Listen to a Sample
It is dawn in the Karoo Gariep Nature Reserve in the heart of this vast semi-desert region. It is a birder’s paradise and nature lover’s retreat. Of the 205 bird species recorded on the reserve one of the most spectacular is the stately Blue Crane, South Africa’s national bird.
Each evening large numbers of cranes spend the night roosting in the shallows of a huge dam together with an exciting array of waterbirds. As it becomes light the honking and hooting of many South African Shelduck competes with the nasal rattling call of the cranes. A flock of Merino sheep add to the morning chorus. Then several Blue Cranes take flight as they head to nearby feeding grounds, calling loudly. In between Egyptian Geese give their loud honking calls.
A tiny Grey-backed Cisticola gives its gentle bubbling call at regular intervals and then another endemic species, the brilliantly coloured Bokmakierie (a member of the shrike family) gives one of its many melodious whistled songs, calling in duet with a mate. The cranes call in competition as they fly overhead with loud wing beats.
At 2.50 yet another endemic, this time a Blue Korhaan (a large bustard), gives its croaking call, with other members of the flock replying. The chorus continues with Egyptian Geese flying overhead on various occasions, and the Shelduck go on with their never-ending chorus.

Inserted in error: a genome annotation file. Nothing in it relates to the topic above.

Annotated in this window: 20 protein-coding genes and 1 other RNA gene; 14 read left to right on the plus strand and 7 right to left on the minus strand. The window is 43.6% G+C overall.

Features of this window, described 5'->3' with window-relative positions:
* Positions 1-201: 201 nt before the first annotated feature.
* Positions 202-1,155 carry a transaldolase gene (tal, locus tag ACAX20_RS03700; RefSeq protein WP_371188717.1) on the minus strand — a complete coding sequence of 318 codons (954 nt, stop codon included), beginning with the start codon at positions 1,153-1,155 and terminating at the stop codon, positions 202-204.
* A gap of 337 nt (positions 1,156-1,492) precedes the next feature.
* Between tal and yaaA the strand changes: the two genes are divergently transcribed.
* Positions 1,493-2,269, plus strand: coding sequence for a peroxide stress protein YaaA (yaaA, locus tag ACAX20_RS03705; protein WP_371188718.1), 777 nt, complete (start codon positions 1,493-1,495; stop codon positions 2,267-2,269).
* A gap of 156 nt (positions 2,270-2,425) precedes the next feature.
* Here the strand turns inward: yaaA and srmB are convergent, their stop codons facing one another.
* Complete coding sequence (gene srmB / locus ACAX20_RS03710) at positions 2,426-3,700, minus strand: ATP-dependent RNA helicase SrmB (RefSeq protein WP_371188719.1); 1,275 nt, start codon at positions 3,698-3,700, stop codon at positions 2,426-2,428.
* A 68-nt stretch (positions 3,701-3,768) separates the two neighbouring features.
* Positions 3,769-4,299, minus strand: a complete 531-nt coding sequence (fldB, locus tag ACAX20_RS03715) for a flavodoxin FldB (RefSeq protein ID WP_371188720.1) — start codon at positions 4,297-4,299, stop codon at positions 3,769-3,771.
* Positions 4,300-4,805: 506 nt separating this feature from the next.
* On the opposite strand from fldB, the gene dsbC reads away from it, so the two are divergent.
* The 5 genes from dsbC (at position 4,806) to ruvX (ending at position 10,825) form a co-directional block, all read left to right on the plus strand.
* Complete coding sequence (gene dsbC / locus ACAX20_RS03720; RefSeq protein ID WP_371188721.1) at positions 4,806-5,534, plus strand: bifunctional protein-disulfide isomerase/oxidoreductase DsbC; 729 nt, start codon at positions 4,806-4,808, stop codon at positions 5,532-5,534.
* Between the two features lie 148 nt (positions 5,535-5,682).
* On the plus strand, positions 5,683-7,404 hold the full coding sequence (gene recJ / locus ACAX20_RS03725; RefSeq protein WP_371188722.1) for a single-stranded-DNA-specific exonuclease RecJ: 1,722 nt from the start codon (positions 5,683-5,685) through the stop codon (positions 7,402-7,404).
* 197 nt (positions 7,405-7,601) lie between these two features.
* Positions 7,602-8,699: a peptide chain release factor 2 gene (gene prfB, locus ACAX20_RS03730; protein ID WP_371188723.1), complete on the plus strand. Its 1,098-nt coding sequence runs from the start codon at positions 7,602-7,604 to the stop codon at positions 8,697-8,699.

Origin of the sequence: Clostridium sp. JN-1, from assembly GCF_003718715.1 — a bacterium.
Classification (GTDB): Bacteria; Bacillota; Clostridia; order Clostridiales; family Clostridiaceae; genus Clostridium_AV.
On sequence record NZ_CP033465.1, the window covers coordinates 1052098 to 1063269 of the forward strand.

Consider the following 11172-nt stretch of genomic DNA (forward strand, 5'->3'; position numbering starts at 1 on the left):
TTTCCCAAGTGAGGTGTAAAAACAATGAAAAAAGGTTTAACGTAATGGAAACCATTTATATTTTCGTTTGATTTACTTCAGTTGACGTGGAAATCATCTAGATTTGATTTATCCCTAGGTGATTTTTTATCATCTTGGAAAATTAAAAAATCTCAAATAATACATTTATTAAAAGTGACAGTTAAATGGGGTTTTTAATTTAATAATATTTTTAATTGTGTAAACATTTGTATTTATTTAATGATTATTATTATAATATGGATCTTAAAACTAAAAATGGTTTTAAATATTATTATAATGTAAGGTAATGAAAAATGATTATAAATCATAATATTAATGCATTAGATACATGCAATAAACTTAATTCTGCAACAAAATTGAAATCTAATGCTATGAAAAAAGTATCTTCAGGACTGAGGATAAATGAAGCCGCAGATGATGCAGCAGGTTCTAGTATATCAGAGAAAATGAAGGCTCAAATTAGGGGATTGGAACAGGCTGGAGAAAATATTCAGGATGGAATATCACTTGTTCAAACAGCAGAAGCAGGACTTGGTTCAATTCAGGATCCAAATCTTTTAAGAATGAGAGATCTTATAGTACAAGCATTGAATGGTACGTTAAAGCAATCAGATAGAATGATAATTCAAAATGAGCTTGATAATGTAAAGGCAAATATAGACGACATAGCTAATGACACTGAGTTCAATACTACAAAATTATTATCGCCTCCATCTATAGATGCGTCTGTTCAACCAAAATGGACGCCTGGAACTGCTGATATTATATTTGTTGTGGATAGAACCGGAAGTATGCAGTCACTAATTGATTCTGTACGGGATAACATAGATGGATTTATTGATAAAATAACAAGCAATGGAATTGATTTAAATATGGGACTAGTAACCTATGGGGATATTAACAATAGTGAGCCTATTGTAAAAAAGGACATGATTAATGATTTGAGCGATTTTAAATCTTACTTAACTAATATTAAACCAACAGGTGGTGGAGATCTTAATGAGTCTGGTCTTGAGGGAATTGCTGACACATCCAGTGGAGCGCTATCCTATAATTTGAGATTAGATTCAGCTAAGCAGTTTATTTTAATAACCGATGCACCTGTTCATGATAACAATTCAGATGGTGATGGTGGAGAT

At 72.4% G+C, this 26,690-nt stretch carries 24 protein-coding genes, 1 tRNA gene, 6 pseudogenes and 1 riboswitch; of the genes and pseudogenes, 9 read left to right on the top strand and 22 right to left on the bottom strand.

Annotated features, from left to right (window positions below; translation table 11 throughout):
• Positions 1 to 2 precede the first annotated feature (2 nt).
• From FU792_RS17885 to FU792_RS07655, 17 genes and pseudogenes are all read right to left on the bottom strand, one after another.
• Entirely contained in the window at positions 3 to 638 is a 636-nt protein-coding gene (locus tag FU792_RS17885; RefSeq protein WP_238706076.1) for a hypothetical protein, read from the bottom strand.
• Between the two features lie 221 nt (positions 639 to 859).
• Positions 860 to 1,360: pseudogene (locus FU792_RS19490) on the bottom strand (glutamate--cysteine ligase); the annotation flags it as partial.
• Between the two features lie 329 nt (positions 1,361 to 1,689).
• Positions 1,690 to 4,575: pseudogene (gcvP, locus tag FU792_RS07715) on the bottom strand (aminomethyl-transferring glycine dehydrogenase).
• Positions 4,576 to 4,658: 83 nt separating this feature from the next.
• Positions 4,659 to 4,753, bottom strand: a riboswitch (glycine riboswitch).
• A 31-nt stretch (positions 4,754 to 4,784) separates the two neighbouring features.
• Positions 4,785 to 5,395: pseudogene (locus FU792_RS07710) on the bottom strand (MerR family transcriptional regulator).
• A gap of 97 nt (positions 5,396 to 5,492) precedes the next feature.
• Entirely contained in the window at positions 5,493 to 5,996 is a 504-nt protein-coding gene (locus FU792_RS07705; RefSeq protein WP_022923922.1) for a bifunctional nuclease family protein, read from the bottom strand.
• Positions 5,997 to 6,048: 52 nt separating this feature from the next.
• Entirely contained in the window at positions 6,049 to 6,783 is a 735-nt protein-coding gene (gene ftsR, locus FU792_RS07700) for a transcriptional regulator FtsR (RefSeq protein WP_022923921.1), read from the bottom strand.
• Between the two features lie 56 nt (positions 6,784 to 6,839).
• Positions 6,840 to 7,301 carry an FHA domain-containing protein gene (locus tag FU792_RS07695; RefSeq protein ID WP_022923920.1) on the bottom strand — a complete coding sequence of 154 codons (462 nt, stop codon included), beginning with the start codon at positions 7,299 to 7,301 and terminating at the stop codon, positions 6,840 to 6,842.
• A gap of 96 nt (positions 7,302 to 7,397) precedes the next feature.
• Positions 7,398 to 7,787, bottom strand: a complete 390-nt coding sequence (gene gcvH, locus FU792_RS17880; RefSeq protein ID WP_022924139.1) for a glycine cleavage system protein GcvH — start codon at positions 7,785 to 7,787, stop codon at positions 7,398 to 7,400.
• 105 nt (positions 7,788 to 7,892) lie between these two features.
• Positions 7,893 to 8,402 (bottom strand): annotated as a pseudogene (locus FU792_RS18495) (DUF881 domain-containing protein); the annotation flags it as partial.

The Bokmakierie sings again at 7.45, the mate calling in duet in the background followed by several cranes.
The chorus continues with several grassland species calling in the distance together with the Bokmakierie. Around 18.00 a Blacksmith Lapwing calls and at 18.45 an Eastern Clapper Lark claps its wings in its aerial display. While the Bokmakierie gives a new version of its song in the foreground, the resident African Fish Eagle calls in the background at 24.18. At 26.50 a Northern Black Korhaan (another bustard species) gives its grating call, repeating it for some time.
At 28.36 a White-throated Canary sings, a series of whistles and churrs and at 30.03 the Clapper Lark gives its aerial wing-clapping display again. A Hadeda Ibis calls raucously at 31.35 with the cranes calling again together with the Bokmakierie followed by the Blue Korhaan at 34.30, the cranes continue in the background, eventually becoming dominant a short while later. The Northern Black Korhaan takes over at 36.35. Shelduck have been calling throughout the soundscape. The occasional mosquito adds its piercing buzz to the chorus.
A Swainson’s Spurfowl gives its harsh crow at 40.25 followed by several Egyptian Geese. The sheep become more vocal as the day slowly warms up and the Bokmakierie calls regularly. Most of the cranes have moved to the surrounding grassland to fed but a small group remains at the water’s edge calling intermittently with Blue Korhaans adding to the chorus.
At 49.50 a male Egyptian Goose, recognisable by its harsh hissing call, flies over the microphone. Several Eastern Clapper Larks are now giving their aerial wing-clapping displays competing with the Bokmakierie.
The bird song slowly dies down as the sun rises, cranes now only calling occasionally. Even the Shelduck are relatively quiet. At 59.08 a grasshopper makes a high-pitched chittering sound with its wings as it flies from bush to bush.
An African Hoopoe and a Bokmakierie call towards the end of the soundscape.
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